Glasgow Daily Times, Glasgow, KY

February 15, 2013

Records reveal depth of jail investigation

By AMANDA LOVIZA VICKERY
Glasgow Daily Times

GLASGOW — Eighteen people. Twenty recorded interviews. One thousand, three minutes and 19 seconds of conversation. Thirteen sets of written notes. Seven current employees. Nine former employees, four of them fired. Two plaintiffs in lawsuits. Three months. Eleven days of work. Five alleged problem areas. One Barren County Detention Center and $3,500 of taxpayers’ money.

Copies of a flashdrive containing private investigator Michael J. Ober’s records of his examination of the Barren County Detention Center were released Friday, Feb. 8, almost exactly nine months after an open records request for the documents was filed by the Glasgow Daily Times. Judge-Executive Davie Greer and all seven Barren County Fiscal Court magistrates had copies made available to them. The five entities who filed open records requests for the information also received copies, including the Daily Times, Commonwealth Broadcasting, Royse Radio, Jobe Publishing and Barren County Jailer Matt Mutter. The flashdrive included 22 segments of audio recordings that documented 20 interviews, 13 documents of notes, a large number of court documents related to the nine-month legal battle between the Daily Times and the fiscal court over the records, jail policy and employee information, Ober’s contract with the fiscal court, a letter Ober sent to jail employees, the summary Ober provided the fiscal court on May 1, 2012, and a document that listed questions Ober asked interviewees.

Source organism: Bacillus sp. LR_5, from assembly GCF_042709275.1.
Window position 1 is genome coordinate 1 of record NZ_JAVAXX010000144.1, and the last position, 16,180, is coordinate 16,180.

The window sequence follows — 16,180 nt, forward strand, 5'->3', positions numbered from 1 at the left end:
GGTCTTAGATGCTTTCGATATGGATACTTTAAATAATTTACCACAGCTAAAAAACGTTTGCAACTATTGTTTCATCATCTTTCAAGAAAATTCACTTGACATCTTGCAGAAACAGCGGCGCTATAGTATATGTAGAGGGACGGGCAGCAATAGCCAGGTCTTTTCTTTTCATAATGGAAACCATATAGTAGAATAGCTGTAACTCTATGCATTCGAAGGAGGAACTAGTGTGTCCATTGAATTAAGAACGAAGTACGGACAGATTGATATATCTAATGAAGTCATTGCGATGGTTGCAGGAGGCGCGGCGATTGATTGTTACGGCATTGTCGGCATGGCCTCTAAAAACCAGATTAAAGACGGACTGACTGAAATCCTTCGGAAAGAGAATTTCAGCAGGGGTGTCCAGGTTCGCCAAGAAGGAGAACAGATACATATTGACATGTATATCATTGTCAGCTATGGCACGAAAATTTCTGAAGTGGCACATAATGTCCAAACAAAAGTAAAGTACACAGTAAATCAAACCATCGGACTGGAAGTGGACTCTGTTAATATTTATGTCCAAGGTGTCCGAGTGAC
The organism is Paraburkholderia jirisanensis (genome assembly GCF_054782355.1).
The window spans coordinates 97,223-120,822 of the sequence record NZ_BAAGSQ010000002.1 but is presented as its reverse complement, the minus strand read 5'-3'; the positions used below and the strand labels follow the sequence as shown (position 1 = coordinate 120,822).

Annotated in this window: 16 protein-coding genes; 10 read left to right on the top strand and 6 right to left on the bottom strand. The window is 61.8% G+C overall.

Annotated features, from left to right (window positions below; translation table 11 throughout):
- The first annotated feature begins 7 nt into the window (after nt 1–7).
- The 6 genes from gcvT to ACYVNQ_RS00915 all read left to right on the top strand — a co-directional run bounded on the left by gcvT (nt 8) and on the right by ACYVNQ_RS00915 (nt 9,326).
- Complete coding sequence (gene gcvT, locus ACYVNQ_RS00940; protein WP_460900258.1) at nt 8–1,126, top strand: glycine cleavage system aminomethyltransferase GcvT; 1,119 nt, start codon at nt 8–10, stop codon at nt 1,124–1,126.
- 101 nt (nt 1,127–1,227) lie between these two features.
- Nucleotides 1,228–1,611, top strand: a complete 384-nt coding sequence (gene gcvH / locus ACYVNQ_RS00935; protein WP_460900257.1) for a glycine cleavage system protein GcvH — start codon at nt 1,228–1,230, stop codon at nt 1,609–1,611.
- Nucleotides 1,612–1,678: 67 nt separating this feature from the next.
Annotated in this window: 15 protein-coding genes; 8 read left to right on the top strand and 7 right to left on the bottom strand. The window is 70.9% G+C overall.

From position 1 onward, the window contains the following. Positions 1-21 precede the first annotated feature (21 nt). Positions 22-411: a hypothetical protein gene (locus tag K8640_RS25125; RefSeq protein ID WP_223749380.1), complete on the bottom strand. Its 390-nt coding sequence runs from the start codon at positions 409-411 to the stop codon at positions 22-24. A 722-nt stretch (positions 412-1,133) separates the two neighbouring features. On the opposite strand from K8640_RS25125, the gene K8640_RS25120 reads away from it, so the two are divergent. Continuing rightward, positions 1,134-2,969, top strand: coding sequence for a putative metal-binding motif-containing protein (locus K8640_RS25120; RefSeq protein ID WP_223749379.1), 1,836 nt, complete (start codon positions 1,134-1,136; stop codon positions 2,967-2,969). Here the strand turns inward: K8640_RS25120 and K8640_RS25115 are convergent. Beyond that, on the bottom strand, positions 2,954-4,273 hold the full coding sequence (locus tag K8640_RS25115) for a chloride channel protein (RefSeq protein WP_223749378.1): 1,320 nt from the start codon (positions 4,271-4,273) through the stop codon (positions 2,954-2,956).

Before he began interviews, Ober wrote a list of five topics about which to question those whom he interviewed. Those question areas included physical abuse or misconduct with regard to three specific inmates, medical plan, qualification and training, proper documentation, fraud or misappropriation of funds and sexual misconduct. Ober told interviewees that his areas of concern were topics that are “specific to jails, because jails have their own problems,” according to the records.

For the full story, see the print or e-edition of the Glasgow Daily Times Weekender.